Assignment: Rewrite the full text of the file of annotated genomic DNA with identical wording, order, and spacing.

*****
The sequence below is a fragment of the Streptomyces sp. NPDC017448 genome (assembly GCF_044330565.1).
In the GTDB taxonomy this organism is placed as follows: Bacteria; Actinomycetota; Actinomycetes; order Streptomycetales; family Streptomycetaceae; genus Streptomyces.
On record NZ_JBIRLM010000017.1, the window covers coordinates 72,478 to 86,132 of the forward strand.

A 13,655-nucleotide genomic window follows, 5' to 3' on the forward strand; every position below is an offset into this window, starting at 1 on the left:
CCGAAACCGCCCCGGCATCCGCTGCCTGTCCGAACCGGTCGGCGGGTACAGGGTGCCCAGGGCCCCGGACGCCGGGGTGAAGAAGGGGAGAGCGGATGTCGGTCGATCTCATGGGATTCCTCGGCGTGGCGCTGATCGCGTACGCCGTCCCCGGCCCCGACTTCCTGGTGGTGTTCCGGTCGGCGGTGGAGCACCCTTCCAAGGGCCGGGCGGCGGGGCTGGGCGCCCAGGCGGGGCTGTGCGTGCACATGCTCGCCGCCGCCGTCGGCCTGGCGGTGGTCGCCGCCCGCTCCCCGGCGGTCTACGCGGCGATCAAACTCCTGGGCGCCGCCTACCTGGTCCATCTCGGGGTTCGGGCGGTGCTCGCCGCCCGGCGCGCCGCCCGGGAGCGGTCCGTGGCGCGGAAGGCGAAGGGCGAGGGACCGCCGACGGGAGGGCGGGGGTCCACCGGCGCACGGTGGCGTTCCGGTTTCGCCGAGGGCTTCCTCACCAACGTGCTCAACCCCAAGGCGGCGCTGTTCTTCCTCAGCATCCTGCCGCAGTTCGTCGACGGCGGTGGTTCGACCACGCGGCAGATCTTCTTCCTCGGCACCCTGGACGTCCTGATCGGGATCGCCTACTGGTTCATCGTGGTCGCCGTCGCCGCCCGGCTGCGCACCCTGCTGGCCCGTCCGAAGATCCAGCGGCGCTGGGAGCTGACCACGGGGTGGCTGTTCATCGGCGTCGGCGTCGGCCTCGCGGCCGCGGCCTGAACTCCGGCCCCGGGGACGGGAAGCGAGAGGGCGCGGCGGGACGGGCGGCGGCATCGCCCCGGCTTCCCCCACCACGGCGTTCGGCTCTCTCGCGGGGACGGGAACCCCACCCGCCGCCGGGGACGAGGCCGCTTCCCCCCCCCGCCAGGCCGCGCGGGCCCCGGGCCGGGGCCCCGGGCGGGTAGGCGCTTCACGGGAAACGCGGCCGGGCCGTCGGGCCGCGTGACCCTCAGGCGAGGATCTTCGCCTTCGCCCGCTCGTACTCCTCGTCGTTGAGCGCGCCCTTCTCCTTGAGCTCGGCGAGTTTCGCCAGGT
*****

The sequence below is a fragment of the Streptomyces sp. NPDC017448 genome (assembly GCF_044330565.1).
In the GTDB taxonomy this organism is placed as follows: Bacteria; Actinomycetota; Actinomycetes; order Streptomycetales; family Streptomycetaceae; genus Streptomyces.
On record NZ_JBIRLM010000017.1, the window covers coordinates 72,478 to 86,132 of the forward strand.

A 13,655-nucleotide genomic window follows, 5' to 3' on the forward strand; every position below is an offset into this window, starting at 1 on the left:
CCGAAACCGCCCCGGCATCCGCTGCCTGTCCGAACCGGTCGGCGGGTACAGGGTGCCCAGGGCCCCGGACGCCGGGGTGAAGAAGGGGAGAGCGGATGTCGGTCGATCTCATGGGATTCCTCGGCGTGGCGCTGATCGCGTACGCCGTCCCCGGCCCCGACTTCCTGGTGGTGTTCCGGTCGGCGGTGGAGCACCCTTCCAAGGGCCGGGCGGCGGGGCTGGGCGCCCAGGCGGGGCTGTGCGTGCACATGCTCGCCGCCGCCGTCGGCCTGGCGGTGGTCGCCGCCCGCTCCCCGGCGGTCTACGCGGCGATCAAACTCCTGGGCGCCGCCTACCTGGTCCATCTCGGGGTTCGGGCGGTGCTCGCCGCCCGGCGCGCCGCCCGGGAGCGGTCCGTGGCGCGGAAGGCGAAGGGCGAGGGACCGCCGACGGGAGGGCGGGGGTCCACCGGCGCACGGTGGCGTTCCGGTTTCGCCGAGGGCTTCCTCACCAACGTGCTCAACCCCAAGGCGGCGCTGTTCTTCCTCAGCATCCTGCCGCAGTTCGTCGACGGCGGTGGTTCGACCACGCGGCAGATCTTCTTCCTCGGCACCCTGGACGTCCTGATCGGGATCGCCTACTGGTTCATCGTGGTCGCCGTCGCCGCCCGGCTGCGCACCCTGCTGGCCCGTCCGAAGATCCAGCGGCGCTGGGAGCTGACCACGGGGTGGCTGTTCATCGGCGTCGGCGTCGGCCTCGCGGCCGCGGCCTGAACTCCGGCCCCGGGGACGGGAAGCGAGAGGGCGCGGCGGGACGGGCGGCGGCATCGCCCCGGCTTCCCCCACCACGGCGTTCGGCTCTCTCGCGGGGACGGGAACCCCACCCGCCGCCGGGGACGAGGCCGCTTCCCCCCCCCGCCAGGCCGCGCGGGCCCCGGGCCGGGGCCCCGGGCGGGTAGGCGCTTCACGGGAAACGCGGCCGGGCCGTCGGGCCGCGTGACCCTCAGGCGAGGATCTTCGCCTTCGCCCGCTCGTACTCCTCGTCGTTGAGCGCGCCCTTCTCCTTGAGCTCGGCGAGTTTCGCCAGGT